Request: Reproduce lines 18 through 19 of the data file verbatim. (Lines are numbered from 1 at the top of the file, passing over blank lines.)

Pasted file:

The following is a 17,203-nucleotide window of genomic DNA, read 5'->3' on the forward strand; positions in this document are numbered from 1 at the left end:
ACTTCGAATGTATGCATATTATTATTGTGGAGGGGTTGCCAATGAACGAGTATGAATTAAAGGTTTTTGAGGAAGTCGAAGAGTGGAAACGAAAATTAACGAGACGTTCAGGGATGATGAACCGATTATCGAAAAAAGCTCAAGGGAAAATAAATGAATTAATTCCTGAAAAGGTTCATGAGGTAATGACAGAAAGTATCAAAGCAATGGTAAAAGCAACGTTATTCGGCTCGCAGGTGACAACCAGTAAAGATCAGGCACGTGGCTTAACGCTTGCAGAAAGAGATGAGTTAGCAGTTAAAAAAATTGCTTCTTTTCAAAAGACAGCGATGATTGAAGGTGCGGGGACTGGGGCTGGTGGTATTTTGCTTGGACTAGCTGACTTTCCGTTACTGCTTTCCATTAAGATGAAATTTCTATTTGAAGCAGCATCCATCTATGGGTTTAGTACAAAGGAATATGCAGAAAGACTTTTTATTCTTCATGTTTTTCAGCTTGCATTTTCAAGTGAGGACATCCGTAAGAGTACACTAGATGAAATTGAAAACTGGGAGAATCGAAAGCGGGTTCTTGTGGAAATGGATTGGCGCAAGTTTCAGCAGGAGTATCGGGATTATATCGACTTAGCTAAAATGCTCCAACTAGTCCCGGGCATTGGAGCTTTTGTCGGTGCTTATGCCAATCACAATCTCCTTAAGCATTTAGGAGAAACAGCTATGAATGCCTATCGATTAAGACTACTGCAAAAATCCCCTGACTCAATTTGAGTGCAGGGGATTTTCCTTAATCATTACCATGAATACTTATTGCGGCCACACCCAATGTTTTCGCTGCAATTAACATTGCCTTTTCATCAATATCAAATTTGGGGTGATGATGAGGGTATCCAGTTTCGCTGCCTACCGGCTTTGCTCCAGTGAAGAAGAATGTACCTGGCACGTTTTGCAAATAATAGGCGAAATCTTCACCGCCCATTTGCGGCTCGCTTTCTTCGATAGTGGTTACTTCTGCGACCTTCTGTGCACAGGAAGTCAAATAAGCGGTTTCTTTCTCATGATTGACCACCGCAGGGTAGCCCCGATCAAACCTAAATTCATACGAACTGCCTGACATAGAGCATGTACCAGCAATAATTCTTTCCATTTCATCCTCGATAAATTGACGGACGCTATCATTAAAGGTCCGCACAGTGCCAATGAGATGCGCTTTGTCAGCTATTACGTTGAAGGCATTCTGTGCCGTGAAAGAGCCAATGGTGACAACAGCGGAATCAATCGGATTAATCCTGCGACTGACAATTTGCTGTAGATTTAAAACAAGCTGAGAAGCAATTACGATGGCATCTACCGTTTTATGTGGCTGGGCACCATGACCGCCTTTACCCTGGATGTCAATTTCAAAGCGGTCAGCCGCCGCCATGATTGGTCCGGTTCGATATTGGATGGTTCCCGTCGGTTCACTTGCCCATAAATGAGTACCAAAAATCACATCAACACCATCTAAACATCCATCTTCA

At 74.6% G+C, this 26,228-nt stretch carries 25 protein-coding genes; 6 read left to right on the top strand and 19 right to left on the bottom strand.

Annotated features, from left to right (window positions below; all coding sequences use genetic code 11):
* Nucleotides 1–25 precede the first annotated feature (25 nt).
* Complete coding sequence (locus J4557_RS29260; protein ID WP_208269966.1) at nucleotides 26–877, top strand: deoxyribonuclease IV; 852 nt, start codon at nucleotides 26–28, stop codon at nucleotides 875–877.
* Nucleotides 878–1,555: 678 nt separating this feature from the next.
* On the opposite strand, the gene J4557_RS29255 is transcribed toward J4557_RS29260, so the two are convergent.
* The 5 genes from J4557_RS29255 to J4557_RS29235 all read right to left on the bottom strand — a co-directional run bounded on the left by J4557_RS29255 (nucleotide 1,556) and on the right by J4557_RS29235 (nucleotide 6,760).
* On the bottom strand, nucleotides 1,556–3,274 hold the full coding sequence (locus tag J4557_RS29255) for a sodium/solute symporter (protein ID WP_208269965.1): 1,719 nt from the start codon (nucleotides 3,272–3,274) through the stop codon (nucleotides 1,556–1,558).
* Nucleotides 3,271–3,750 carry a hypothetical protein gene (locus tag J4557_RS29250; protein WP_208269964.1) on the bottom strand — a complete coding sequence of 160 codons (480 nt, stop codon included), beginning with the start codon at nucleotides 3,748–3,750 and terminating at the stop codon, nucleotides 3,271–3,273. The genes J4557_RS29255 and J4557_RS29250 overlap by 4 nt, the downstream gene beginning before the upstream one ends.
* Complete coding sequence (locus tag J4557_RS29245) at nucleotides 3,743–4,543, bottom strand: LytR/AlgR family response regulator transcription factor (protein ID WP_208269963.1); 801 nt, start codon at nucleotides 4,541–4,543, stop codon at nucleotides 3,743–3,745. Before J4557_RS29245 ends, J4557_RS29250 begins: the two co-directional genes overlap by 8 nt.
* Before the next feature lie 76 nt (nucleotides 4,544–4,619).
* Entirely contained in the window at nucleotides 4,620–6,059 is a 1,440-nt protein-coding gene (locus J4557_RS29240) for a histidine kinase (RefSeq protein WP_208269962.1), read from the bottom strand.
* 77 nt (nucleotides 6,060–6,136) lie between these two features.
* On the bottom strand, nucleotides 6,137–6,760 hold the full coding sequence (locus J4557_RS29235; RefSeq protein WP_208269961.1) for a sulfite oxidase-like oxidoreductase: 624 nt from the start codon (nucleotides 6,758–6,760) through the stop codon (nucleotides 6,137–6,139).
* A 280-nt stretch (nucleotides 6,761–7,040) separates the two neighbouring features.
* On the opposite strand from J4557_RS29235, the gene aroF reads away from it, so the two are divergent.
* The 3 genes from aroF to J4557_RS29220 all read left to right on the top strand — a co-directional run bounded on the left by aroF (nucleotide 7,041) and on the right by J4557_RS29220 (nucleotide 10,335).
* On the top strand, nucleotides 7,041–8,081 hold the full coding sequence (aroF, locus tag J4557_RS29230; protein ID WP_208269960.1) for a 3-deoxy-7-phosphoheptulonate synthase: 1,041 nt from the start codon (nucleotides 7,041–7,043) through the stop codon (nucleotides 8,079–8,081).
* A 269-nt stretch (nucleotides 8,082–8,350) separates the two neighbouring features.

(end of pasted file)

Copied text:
* On the opposite strand from J4557_RS29235, the gene aroF reads away from it, so the two are divergent.
* The 3 genes from aroF to J4557_RS29220 all read left to right on the top strand — a co-directional run bounded on the left by aroF (nucleotide 7,041) and on the right by J4557_RS29220 (nucleotide 10,335).